What are some facts about Rookwood?
Founded in 1880 by Maria Longworth Nichols, Rookwood is the first female-owned manufacturing company in t he U.S. It is currently owned by Cincinnati patrons Martin and Marilyn Wade.
Today, Rookwood Pottery produces works of architectural tile, art pottery and special commissions under its original Rookwood trademarks. They are inspired by more than 3,000 original molds and hundreds of glaze recipes of the company.
Though best known for its pottery, Rookwood's architectural tile graces such well-known landmarks as the Great American Ball Park (Cincinnati Reds), Union Terminal, the Hilton Netherland Hotel and the Weideman Mansion. Soon it will be featured in the new Queen City Tower.
A Rookwood vase by legendary artist Kataro Shirayamadani sold for a record-breaking $350,750 in 2004.
Today, the average Rookwood artist has over 35 years experience in ceramics.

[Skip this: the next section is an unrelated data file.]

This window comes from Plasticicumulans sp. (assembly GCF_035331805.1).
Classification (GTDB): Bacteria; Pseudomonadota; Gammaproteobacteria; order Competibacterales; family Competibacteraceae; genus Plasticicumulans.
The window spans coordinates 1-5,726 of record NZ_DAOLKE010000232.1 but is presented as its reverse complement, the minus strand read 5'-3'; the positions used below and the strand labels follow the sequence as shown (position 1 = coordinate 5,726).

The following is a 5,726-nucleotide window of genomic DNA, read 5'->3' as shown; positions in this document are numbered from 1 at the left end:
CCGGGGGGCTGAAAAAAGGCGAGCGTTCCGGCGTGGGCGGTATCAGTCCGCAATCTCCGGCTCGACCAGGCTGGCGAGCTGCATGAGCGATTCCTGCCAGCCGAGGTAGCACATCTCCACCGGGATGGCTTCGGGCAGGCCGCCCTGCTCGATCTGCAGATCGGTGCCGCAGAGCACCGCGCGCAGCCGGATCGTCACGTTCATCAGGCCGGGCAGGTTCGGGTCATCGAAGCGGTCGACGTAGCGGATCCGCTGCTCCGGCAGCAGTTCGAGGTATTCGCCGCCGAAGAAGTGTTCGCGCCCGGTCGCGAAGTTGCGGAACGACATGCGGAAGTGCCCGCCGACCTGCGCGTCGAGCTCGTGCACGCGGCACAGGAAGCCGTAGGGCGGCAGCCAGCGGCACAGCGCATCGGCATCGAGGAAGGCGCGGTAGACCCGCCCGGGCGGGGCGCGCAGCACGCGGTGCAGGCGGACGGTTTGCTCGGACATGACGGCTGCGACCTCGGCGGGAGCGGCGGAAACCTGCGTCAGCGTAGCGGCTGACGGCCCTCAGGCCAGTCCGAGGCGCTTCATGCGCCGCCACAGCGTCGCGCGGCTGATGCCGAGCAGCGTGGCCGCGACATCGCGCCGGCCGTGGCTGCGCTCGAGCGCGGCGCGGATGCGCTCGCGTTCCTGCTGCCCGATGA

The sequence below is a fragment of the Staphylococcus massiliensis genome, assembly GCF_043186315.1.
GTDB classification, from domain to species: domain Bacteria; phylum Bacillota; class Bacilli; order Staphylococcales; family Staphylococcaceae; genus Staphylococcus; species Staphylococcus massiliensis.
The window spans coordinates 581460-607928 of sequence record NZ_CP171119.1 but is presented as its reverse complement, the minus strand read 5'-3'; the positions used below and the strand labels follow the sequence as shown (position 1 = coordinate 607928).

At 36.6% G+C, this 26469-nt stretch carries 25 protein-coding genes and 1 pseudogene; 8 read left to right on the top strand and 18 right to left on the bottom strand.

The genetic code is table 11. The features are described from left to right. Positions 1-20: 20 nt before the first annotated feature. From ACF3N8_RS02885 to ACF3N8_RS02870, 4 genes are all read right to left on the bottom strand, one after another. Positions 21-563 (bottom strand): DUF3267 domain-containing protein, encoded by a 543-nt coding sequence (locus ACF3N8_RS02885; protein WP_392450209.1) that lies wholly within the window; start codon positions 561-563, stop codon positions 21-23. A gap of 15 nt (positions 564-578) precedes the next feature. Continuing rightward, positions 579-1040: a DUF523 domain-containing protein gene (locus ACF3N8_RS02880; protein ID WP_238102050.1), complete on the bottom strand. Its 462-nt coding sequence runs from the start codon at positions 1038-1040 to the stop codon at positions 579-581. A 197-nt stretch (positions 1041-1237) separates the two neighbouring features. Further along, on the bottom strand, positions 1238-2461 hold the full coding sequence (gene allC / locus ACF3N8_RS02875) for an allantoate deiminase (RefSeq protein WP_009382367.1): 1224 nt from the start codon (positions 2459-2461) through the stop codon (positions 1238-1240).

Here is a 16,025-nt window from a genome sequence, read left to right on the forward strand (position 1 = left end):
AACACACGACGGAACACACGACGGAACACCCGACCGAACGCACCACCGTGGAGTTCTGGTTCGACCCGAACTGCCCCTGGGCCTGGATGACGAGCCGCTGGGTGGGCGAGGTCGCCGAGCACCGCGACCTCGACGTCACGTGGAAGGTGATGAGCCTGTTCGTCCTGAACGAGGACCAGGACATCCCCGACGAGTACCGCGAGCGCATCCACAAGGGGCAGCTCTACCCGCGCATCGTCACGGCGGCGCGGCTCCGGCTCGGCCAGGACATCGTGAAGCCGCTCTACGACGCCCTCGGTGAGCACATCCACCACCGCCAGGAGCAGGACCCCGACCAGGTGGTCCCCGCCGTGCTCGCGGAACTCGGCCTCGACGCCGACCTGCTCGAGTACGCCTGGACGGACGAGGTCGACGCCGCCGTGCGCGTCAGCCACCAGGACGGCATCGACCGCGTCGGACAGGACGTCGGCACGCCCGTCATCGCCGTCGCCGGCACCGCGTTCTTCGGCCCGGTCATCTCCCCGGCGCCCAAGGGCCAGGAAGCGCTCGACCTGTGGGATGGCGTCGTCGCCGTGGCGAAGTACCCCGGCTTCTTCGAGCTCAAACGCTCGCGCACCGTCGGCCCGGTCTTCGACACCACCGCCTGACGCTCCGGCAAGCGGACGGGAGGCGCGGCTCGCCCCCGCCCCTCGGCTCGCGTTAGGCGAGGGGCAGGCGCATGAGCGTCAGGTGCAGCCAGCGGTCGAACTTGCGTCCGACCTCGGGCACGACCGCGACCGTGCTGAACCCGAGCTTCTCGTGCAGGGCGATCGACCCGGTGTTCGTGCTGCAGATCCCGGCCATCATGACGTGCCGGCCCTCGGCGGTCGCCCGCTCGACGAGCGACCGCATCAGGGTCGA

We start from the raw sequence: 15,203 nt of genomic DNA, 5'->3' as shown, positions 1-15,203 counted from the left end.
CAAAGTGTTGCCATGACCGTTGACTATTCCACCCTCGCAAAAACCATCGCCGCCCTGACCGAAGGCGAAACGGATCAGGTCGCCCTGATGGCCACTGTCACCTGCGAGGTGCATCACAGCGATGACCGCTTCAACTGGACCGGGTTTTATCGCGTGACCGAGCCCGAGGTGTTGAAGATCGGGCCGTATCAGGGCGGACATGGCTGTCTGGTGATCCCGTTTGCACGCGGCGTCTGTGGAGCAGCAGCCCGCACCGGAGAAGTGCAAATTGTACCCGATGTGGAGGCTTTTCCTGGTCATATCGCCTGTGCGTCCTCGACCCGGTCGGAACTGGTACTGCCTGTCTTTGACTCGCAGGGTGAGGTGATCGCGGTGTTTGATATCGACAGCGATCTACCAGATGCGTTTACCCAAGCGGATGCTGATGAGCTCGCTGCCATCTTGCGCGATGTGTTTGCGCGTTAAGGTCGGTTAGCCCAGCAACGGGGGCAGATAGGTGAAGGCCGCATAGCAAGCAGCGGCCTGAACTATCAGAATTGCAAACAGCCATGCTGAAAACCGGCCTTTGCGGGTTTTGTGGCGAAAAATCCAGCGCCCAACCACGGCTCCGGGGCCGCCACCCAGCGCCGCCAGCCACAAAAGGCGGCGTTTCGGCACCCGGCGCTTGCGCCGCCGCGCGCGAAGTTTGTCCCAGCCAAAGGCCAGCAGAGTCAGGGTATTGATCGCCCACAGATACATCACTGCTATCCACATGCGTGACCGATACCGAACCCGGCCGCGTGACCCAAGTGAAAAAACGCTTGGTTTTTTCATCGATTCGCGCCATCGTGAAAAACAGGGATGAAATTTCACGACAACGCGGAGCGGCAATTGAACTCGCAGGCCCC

Rookwood's rich past includes visits from such historical icons as Oscar Wilde, who visited the company in 1882. Rookwood hosts many tours for its collectors and civic groups every month at its Race Street Studio.
Presently Rookwood is expanding its architectural tile market through exclusive relationships with leading tile showrooms throughout the country, developing new art pottery and creating commemorative works for local friends such as the Western Southern ATP Tennis Tournament, the Freedom Center, the Cincinnati Art Museum and Downtown Cincinnati, Inc.
Are we the "real" Rookwood Pottery?
Yes! In 2004 Dr. Arthur Townley, then-owner of Rookwood, was approached about potentially selling Rookwood. In 2005, a group of Cincinnati-based investors negotiated an agreement for the assets of Rookwood Pottery, including all trademarks, more than 3,000 historic molds dating back to the early 1880's and hundreds of glaze recipes and archives used by the original Rookwood Pottery Company. In 2011, Martin & Marilyn Wade finalize the complete purchase of this historic company.
All current Rookwood pieces carry the Rookwood trademark and year of manufacture, adhering to the century-old traditions of the original company, with a few 21st century upgrades.